“So, as far as what I hope people get out of it, I hope they’re entertained by it, that they’re amused by the passage of time. But I also hope maybe that they listen to the music with a new appreciation; that it (the music) is actually brilliant The Beatles were and are.
And how long did the book take Mr. Asher to write?
“I'm not certain I want to get it. It was a huge project. It was much bigger than I expected because I would with the transcripts of the radio shows and then go, ‘Oh, my God, it needs massive amounts of work!’ So, each sample was a great deal of work. So, I will not pretend that there weren't moments where I said, 'I don't know about this book stuff!', you know? It was a challenge. I like to try to write reasonably clearly and well. And I didn't want to co-write with anybody. I wasn't going to have somebody else do it because I pride myself on a certain amount of things and I'd rather do it myself. That makes it hard. And then you learn the value of the rewrite and all that stuff. So, with the help of an excellent editor at Henry Holt - my publishing company - I was eventually able to get it done. But, did I feel, at some points, I’d feel quite daunted by how long the bloody alphabet was. 'Will we ever get to Zed?' But eventually we did. But it was it was hard work.
“But now I'm pleased. I'm happy I did it. But I did have some moments where I just kind of went, 'Maybe this was just meant to be a radio show. And maybe this book idea is not a good one.' But then then I’d read as far I'd gotten and go, 'You know, maybe it's okay. Maybe people will be entertained, interested, or even conceivably enlightened or at least, you know, learn something about music that hadn't thought of on their own.”
I had to ask Peter if there was, from his unique vantage point, THE Beatles song of songs.
“To tell you the truth, I'm avoiding that question. I get asked so many times, 'What's your favorite Beatle song? What's your Beatles top five, top ten?' And, you know, it changes day to day. I honestly choose, if I may, politely, to say, no, I'm not going to say this is the best Beatles song ever. I know people like that kind of thing. They love lists and Top Tens and all that. But I'm kind of politely avoiding that because it's impossible. And it would literally change day to day. Or, I’d choose one now and then listen to the radio and hear a different one and then go, 'Well, you know that should be it.' You know, I don't know. I think it's important to remain flexible and I'm truly not sure.”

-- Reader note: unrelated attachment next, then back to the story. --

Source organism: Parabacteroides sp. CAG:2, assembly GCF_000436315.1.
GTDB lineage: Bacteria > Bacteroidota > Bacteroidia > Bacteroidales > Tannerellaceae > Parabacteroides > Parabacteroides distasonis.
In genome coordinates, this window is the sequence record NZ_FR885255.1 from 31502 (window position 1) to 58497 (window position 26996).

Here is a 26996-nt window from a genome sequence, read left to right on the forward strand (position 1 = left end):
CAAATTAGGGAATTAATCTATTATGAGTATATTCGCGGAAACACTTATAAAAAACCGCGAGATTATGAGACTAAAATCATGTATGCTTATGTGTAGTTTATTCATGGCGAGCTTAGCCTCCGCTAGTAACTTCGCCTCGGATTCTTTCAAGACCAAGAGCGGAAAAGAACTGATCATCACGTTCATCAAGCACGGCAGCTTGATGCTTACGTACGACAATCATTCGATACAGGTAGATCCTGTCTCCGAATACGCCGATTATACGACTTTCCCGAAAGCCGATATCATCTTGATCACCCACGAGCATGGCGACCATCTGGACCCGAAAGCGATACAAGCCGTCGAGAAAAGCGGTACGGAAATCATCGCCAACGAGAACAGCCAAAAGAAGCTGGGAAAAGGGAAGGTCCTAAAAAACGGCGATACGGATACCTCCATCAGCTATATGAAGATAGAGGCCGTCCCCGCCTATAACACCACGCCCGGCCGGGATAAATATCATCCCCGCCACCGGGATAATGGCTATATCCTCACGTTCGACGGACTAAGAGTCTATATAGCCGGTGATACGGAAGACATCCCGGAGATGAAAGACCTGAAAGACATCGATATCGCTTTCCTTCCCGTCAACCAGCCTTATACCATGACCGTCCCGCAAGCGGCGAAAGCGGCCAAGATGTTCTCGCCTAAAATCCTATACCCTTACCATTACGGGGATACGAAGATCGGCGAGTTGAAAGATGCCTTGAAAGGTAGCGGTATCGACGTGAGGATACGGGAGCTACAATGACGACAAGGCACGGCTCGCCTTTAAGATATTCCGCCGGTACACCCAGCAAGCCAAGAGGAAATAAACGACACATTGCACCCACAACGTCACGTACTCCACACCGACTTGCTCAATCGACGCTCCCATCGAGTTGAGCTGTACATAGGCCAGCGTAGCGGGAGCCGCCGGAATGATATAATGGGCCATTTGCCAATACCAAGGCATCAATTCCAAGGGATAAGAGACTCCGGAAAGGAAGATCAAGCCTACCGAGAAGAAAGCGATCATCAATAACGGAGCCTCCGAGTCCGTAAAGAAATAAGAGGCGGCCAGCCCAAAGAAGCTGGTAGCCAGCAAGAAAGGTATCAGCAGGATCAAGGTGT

What is the biggest misconception of the Beatles?
“Wow. The biggest misconception. I don't know. I mean, I have to think about that at some length. I suppose. You know. I think because it ended in some arguments and anger, perhaps people give undue weight to that part of the story and forget how incredibly well they got on for so many years. They were an incredibly well blended band. It was the perfect storm both musically and personality wise and everything. They fit together so extraordinarily well when I did have an opportunity to watch them work together in the studio or on a project or whatever. I think the misconception is that there was, like all bands, that they did end with some arguing and some anger. But I think one forgets the extent to which they were genuinely cohesive, coherent and a creative whole for a long time. And that's how they created this body of work that is unequaled in the history of rock and roll.”
Peter has worked with lots of household names in some form or fashion over the years. Who would he like to work with that he hasn’t, yet?
“Actually, there's lots of people. I mean, there's so many great singers out there now in current pop music. The funny part is everyone thought the minute they put in technology that it enables you to do stuff on records that you couldn't necessarily do live or fix vocals in ways they couldn't previously be fixed. There was a feeling that it would lead to less great singers. But in fact, any of the current crop of singers like Ariana Grande.
“It's extraordinary how many good singers there are - and good songwriters! I'm a big Brandy Clark fan. I'd like to work with her one day. And Brandi Carlile, too, actually. People forget about her. But I think Brandi Clarke is spectacularly good. And, as I was saying, there's a lot of great singers. You know, Ed Sheeran obviously is not brand new anymore. But I mean, he's a singer/songwriter entirely up to the standards of the previous singer/songwriter era, in my view. I did actually get to do a track with Ed and became a huge fan as well as friends. So now there are lots of people. In fact, this guy, Lewis Capaldi, he's out now. He's spectacularly good. There's a lot of people, many of whom I would I would love to work with. I find new singers and new songwriters as exciting as I ever did.”
Does Asher stay in touch with his old clients?
“Oh, very much so. Both James Taylor and Linda Ronstadt, for example, are dear friends who I stay in contact with. Absolutely! Those are the people I worked with most extensively as a manager.”